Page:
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Falling on His Sword



In the end, Jim Singleton did the honorable thing. An old political soldier, he fell on his sword for the good of the cause by pulling himself out of the hunt for a cushy, $114,000-a-year job in Mayor Ray Nagin's administration.

The truth is, Singleton's old colleagues on the City Council weren't about to let him have that job. The appointment was Nagin's to make, but funding it required council approval. My sources tell me it wasn't even going to come up for consideration. Instead, the Council Budget Committee, chaired by District D Councilman Marlin Gusman, was going to sit on the proposal indefinitely, killing it by neglect.

That would have been a major embarrassment for the new mayor. It also would have made the council majority, led by Council President Eddie Sapir and Gusman, look petty. Meanwhile, a long-simmering animus between Gusman and Singleton would have continued to fester. Nothing good would have come of it.

The bad blood between Gusman and Singleton goes back at least eight years, to the days when Gusman was Mayor Marc Morial's chief administrative officer and Singleton ran the council and its budget committee. Gusman resented the way Singleton ruled with an iron fist; Singleton felt the administration played games with the budget. Each side mistrusted the other.

The bad blood between Gusman and Singleton grew over the years. Gusman's election to the council two years ago helped end Singleton's grip on the reins of power. In short order, the veteran councilman's power and patronage base were systematically dismantled -- on the eve of Singleton launching his bid for mayor.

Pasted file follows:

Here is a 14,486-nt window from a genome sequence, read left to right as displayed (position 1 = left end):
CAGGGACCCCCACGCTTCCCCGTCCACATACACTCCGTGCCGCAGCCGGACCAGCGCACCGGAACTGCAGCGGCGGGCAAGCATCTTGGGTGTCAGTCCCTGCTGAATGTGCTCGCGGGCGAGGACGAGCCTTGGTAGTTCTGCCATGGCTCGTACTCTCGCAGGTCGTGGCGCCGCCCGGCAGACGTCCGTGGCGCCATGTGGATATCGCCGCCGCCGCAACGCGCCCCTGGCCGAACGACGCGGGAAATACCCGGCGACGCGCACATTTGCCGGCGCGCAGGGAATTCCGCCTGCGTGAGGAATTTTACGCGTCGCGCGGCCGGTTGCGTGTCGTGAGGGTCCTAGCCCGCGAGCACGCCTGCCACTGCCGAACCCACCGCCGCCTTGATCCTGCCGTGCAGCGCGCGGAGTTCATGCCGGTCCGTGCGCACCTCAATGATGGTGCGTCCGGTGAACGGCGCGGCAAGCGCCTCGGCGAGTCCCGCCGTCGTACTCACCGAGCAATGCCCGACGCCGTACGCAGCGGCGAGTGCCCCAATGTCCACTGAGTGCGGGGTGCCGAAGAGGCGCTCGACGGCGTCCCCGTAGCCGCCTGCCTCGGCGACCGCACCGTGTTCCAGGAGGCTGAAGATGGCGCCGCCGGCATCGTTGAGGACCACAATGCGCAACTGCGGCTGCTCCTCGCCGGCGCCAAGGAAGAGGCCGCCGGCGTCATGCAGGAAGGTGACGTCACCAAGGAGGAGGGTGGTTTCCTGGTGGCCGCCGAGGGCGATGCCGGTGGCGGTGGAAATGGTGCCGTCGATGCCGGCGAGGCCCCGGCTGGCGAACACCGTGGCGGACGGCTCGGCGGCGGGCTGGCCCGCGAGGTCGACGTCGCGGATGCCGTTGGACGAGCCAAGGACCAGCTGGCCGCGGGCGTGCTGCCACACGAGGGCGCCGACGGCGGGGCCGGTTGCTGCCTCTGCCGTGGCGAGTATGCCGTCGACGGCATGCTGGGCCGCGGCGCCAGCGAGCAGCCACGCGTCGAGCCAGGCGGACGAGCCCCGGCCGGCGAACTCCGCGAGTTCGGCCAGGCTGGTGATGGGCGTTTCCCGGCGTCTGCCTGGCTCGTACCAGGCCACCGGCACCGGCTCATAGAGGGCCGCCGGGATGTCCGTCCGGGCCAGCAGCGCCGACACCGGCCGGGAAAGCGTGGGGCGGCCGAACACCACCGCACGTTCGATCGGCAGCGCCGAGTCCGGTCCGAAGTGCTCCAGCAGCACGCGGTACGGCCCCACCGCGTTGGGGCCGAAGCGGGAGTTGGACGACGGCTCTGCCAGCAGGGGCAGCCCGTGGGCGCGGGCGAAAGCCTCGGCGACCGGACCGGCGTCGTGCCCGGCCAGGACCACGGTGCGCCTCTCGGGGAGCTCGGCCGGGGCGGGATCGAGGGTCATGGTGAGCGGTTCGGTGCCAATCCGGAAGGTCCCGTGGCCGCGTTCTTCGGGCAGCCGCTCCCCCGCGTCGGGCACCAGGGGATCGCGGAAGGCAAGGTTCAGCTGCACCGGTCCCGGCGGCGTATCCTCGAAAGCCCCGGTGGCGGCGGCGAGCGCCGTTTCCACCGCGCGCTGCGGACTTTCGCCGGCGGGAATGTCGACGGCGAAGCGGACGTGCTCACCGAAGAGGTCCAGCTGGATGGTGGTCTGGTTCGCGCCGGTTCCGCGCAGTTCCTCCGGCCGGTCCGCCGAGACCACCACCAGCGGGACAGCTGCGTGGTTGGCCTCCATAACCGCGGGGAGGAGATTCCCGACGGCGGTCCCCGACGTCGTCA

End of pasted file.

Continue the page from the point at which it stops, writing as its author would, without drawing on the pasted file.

By the time the dust settled in the mayor's race, neither the Morial forces nor Singleton had won. Or so it appeared.

Singleton and his political group, BOLD, endorsed Nagin early in the runoff, and the fourth-place finisher soon became one of Nagin's top advisers on City Hall matters -- particularly the budget.

When Singleton lost the mayor's race, his foes thought he -- and BOLD -- would fade into the woodwork for a while. However, during Nagin's transition, Singleton kept turning up. His adversaries, including Gusman, feared he would become a shadow mayor by filling every power and information vacuum in the nascent Nagin administration.

When Nagin proposed a lucrative job for Singleton -- with a mayor's salary and a car and driver to boot -- it was just too much for Gusman and company to swallow.

Nagin's relations with the Sapir-Gusman faction of the council seemed strained from the get-go. The Singleton proposal brought to the forefront almost a decade of political slings and arrows.

In private discussions, Gusman, Sapir and others assured Nagin that the tensions between the new mayor and the council's majority faction were all about Singleton. They kept promising Nagin that things would be all right if only Singleton were gone.

Now he's gone.

In the immediate aftermath, Gusman continued "playing games," according to Nagin insiders, by delaying a vote on four key administration positions. Council sources tell me Gusman was chagrined by comments Nagin made at Singleton's news conference announcing his withdrawal. What's clear is that Gusman's position at last Thursday's council meeting was exactly the opposite of positions he took on the same issue when he was Marc Morial's CAO.

Hypocrisy is most unbecoming to one who aspires to advance a political career. It's the one sin voters never forgive.

Whatever the cause, Gusman now has to put up or shut up on the question of whether it was all just about Singleton -- or whether he harbors what his old mentor, Dutch Morial, used to call "hidden agendas."

Time will tell, and it won't take long.

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